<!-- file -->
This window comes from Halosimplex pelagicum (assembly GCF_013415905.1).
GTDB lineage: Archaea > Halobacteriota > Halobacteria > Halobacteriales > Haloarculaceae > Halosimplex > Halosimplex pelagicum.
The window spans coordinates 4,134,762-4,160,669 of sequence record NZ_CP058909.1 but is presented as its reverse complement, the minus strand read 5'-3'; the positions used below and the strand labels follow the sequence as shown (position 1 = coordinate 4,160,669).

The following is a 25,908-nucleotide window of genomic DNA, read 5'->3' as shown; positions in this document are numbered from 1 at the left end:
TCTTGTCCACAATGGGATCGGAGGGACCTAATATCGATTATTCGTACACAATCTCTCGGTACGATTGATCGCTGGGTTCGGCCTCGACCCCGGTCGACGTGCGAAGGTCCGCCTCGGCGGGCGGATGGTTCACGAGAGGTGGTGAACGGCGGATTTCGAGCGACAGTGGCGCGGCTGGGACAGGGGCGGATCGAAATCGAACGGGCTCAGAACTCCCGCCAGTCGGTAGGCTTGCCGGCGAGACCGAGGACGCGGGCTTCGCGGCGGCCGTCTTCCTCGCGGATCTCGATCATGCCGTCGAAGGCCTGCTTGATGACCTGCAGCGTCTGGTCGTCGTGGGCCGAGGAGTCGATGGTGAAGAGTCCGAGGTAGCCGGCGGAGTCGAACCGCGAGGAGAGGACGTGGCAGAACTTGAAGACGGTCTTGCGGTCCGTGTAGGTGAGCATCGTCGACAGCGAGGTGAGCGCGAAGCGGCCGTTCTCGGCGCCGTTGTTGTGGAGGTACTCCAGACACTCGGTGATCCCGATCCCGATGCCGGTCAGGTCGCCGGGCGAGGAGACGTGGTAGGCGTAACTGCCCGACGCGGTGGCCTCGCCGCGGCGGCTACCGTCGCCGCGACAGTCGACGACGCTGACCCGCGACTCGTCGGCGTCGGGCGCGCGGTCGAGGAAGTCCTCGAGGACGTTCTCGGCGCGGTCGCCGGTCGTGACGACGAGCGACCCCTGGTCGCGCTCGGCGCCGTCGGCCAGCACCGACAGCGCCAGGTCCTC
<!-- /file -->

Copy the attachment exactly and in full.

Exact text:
This window comes from Halosimplex pelagicum (assembly GCF_013415905.1).
GTDB lineage: Archaea > Halobacteriota > Halobacteria > Halobacteriales > Haloarculaceae > Halosimplex > Halosimplex pelagicum.
The window spans coordinates 4,134,762-4,160,669 of sequence record NZ_CP058909.1 but is presented as its reverse complement, the minus strand read 5'-3'; the positions used below and the strand labels follow the sequence as shown (position 1 = coordinate 4,160,669).

The following is a 25,908-nucleotide window of genomic DNA, read 5'->3' as shown; positions in this document are numbered from 1 at the left end:
TCTTGTCCACAATGGGATCGGAGGGACCTAATATCGATTATTCGTACACAATCTCTCGGTACGATTGATCGCTGGGTTCGGCCTCGACCCCGGTCGACGTGCGAAGGTCCGCCTCGGCGGGCGGATGGTTCACGAGAGGTGGTGAACGGCGGATTTCGAGCGACAGTGGCGCGGCTGGGACAGGGGCGGATCGAAATCGAACGGGCTCAGAACTCCCGCCAGTCGGTAGGCTTGCCGGCGAGACCGAGGACGCGGGCTTCGCGGCGGCCGTCTTCCTCGCGGATCTCGATCATGCCGTCGAAGGCCTGCTTGATGACCTGCAGCGTCTGGTCGTCGTGGGCCGAGGAGTCGATGGTGAAGAGTCCGAGGTAGCCGGCGGAGTCGAACCGCGAGGAGAGGACGTGGCAGAACTTGAAGACGGTCTTGCGGTCCGTGTAGGTGAGCATCGTCGACAGCGAGGTGAGCGCGAAGCGGCCGTTCTCGGCGCCGTTGTTGTGGAGGTACTCCAGACACTCGGTGATCCCGATCCCGATGCCGGTCAGGTCGCCGGGCGAGGAGACGTGGTAGGCGTAACTGCCCGACGCGGTGGCCTCGCCGCGGCGGCTACCGTCGCCGCGACAGTCGACGACGCTGACCCGCGACTCGTCGGCGTCGGGCGCGCGGTCGAGGAAGTCCTCGAGGACGTTCTCGGCGCGGTCGCCGGTCGTGACGACGAGCGACCCCTGGTCGCGCTCGGCGCCGTCGGCCAGCACCGACAGCGCCAGGTCCTC